Multiple dimensions of self A longitudinal grounded theory study exploring women’s experiences of maternity care when they present in pregnancy with a BMI of 35 or above

Feltham, Christina orcid iconORCID: 0000-0002-8443-0846 (2022) Multiple dimensions of self A longitudinal grounded theory study exploring women’s experiences of maternity care when they present in pregnancy with a BMI of 35 or above. Doctoral thesis, University of Central Lancashire.

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Over 20% of women embarking on a pregnancy are ‘obese’ by Body Mass Index (BMI) definition in the United Kingdom (UK). The subsequent maternal and fetal complications arising from this has led to the implementation of maternity policy and practice to manage these women to ensure a good outcome.

This thesis aims to answer the question of: What are women’s experiences of their maternity care when they present in pregnancy with a BMI of 35 kg/m² or above? This question arises in the context of practices that exist within maternity services which medically manage women who present in pregnancy with a high BMI and how this management is received and perceived. While medical studies abound, these women’s experiences in relation to choice, consent and control in terms of how their pregnancies are managed are little researched. This is despite choice and control being an integral aspect of maternity policy in the UK, with informed consent a legal and ethical requirement. This thesis seeks to fill this gap.

The first part of this thesis, a meta-narrative review, considers how maternal ‘obesity’ discourses have evolved over time and across disciplines. A historical timeline was captured considering the reviewed literature in relation to evolving maternity policy and practice. Over time the management of ‘obesity’ has shifted from a focus on weight gain and diet in pregnancy, to increasing medicalisation, to a renewed focus on management using a public health approach. Four themes: ‘women’s beliefs and experiences of weight’; ‘social determinants’; ‘being risked-managed’; and ‘attitudes of caregivers’ were also identified. Increased medicalisation of maternal obesity, which includes defining and managing weight as pathological was found to limit women’s choice and control over their maternity care, although this was not explicitly explored within the literature. Lack of consideration of choice, consent and control was evident. It is imperative therefore that this gap in the literature is fully explored, of which this thesis aims to address.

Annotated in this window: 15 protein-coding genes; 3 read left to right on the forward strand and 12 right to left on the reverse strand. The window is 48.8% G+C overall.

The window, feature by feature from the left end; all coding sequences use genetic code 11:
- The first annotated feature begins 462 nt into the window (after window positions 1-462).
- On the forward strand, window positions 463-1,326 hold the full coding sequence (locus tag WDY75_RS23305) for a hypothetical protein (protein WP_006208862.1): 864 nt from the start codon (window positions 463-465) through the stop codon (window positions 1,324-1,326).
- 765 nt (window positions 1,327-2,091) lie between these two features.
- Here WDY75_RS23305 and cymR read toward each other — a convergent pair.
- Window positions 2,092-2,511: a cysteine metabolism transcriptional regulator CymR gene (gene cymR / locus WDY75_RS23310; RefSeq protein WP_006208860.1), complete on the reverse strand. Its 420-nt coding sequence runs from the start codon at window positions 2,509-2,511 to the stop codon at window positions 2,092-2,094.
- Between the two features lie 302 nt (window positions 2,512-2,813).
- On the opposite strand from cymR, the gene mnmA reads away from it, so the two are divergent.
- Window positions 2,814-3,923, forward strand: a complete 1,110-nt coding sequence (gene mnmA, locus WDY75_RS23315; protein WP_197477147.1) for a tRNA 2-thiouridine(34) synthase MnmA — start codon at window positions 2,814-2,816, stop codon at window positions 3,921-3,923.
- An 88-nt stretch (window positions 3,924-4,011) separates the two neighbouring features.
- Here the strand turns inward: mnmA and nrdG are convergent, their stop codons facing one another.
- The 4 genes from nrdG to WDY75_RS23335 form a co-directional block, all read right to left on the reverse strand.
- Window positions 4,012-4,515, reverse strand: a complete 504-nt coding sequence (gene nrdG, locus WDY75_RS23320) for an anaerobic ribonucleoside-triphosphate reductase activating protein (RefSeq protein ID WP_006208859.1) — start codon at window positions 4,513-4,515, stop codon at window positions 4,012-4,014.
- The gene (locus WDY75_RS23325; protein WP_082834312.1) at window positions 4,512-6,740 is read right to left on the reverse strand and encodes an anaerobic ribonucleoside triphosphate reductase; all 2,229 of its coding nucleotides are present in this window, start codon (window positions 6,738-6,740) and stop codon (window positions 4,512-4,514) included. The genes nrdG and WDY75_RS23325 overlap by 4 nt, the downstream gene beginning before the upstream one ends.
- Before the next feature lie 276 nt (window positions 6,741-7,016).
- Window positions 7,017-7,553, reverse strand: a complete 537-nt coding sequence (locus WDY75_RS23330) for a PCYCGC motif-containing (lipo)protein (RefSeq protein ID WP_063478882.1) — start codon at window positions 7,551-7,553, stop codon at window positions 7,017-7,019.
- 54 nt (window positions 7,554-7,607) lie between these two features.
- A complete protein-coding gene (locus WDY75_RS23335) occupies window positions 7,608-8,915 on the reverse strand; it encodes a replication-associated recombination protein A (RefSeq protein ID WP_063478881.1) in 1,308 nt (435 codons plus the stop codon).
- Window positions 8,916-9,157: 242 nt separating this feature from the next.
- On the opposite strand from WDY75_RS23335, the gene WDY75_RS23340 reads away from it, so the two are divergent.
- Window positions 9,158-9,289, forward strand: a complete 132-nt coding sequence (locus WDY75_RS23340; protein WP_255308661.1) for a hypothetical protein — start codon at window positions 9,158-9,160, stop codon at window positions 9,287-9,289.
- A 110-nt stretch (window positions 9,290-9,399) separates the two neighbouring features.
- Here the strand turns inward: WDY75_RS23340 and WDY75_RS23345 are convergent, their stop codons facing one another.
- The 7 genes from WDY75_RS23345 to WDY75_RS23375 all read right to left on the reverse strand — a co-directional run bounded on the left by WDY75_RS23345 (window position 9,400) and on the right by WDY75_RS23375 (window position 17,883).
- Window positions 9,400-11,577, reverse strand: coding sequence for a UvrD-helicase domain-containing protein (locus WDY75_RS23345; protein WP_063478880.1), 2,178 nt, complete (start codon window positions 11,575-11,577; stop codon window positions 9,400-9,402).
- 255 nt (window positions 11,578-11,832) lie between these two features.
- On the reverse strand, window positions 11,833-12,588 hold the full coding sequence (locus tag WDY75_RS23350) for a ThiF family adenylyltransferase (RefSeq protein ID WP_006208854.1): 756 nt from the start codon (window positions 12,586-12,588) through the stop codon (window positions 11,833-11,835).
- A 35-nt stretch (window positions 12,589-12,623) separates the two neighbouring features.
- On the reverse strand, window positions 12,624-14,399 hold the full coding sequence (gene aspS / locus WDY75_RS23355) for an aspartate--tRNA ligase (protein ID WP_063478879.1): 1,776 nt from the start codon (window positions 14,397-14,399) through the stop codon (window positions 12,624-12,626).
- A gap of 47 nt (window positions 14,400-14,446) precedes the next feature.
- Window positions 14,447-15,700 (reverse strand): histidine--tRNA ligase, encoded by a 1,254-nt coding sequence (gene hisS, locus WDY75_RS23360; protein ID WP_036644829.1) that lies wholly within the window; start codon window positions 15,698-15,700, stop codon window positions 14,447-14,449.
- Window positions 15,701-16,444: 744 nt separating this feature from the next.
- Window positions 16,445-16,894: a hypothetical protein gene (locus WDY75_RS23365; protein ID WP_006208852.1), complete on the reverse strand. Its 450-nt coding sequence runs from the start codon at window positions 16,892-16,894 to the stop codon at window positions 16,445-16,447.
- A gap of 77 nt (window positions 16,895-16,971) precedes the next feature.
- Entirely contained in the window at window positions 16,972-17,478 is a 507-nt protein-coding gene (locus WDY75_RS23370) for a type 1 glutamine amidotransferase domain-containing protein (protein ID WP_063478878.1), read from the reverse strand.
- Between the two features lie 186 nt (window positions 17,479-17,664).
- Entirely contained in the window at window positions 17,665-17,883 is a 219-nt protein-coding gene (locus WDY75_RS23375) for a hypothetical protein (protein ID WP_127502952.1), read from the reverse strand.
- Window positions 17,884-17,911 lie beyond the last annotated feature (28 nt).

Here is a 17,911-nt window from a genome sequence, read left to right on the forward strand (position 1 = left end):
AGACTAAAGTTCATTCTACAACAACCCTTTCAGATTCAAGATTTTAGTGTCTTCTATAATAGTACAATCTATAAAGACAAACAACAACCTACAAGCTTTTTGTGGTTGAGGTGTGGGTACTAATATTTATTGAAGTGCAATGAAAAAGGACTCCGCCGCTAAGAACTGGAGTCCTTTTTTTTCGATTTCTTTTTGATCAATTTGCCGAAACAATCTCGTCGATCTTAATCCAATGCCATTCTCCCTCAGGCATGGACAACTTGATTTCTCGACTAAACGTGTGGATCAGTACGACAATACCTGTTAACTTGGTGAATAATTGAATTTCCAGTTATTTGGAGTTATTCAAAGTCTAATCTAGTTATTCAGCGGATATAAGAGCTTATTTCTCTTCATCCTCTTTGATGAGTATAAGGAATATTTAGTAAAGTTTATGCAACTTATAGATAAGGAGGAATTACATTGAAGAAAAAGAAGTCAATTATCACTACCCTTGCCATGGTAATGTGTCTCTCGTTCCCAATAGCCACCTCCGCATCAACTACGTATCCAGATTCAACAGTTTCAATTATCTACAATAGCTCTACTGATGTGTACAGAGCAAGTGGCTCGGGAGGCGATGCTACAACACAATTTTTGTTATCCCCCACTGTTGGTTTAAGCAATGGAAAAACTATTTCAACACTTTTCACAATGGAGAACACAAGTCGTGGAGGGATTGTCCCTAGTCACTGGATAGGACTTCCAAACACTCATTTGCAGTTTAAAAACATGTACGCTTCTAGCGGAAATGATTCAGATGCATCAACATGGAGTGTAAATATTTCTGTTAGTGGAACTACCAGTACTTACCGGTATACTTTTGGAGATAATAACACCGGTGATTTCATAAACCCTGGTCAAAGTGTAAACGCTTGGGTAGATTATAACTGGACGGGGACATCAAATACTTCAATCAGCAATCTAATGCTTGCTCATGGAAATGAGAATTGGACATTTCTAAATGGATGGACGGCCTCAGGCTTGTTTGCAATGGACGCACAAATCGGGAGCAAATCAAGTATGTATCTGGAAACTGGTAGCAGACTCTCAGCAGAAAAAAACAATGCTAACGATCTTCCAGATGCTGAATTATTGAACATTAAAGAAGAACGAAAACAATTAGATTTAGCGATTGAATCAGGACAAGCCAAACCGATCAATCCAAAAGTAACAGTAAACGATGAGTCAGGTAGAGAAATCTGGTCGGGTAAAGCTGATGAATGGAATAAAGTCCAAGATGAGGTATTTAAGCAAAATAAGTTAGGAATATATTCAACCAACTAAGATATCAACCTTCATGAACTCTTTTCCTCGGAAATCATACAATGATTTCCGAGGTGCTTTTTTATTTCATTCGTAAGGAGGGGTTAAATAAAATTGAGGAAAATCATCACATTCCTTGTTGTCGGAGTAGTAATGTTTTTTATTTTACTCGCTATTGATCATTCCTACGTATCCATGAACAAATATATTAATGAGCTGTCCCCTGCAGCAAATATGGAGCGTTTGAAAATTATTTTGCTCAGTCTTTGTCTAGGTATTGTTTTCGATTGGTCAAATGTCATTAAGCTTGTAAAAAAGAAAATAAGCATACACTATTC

The second part of the thesis presents the findings of a constructivist grounded theory study underpinned by poststructuralist feminist epistemology. A longitudinal study was undertaken across the pregnancy continuum, with interviews undertaken at four time points. Eleven women were recruited to the study and 30 interviews conducted between January 2018 and April 2020.

The findings suggest that there are multiple factors that influence women’s perceptions of weight and care which impact on choice, consent and control, namely: social and cultural factors, maternity practices, maternity service provision and maternity policy. From this, emergent theorising of; ‘the conditioned body’; ‘the (in)visible body’; and ‘the contesting body’ evolved. In order to develop a deeper theoretical interpretation of the findings, the works of three prominent 20th Century theorists - Simone De Beauvoir (1906-1986), Michel Foucault (1926-1984), and Erving Goffman (1922-1982) were explored. Further theorising from the findings that appear to impact on choice, consent and control was then constructed; ‘disciplined self’; ‘surrendering self’; ‘embodied self’; ‘marginalised self’; ‘resisting self’; and ‘self- agency’. Collectively these make up the substantive grounded theory of; ‘multiple dimensions of self’.

This study offers unique interpretations, with ‘multiple dimensions of self’ appearing to affect women’s abilities to exercise choice, give consent and feel in control. Reconsideration of maternity policy, practice and risk processes are needed to avoid a reductionist approach to body size, providing individualised, compassionate care which is woman/person centred. Development of enhanced communication skills and knowledge of public health strategies for health professionals will promote positive relationships, avoiding a paternalistic approach to care. It is imperative that the psychology of self is further understood by health professionals through education strategies in order to support women who present in pregnancy as ‘obese’. Further research examining ‘dimensions of self’ and how self impacts on perceptions of weight and maternity care is needed to understand the complexities for those living with ‘obese’ who access these services.

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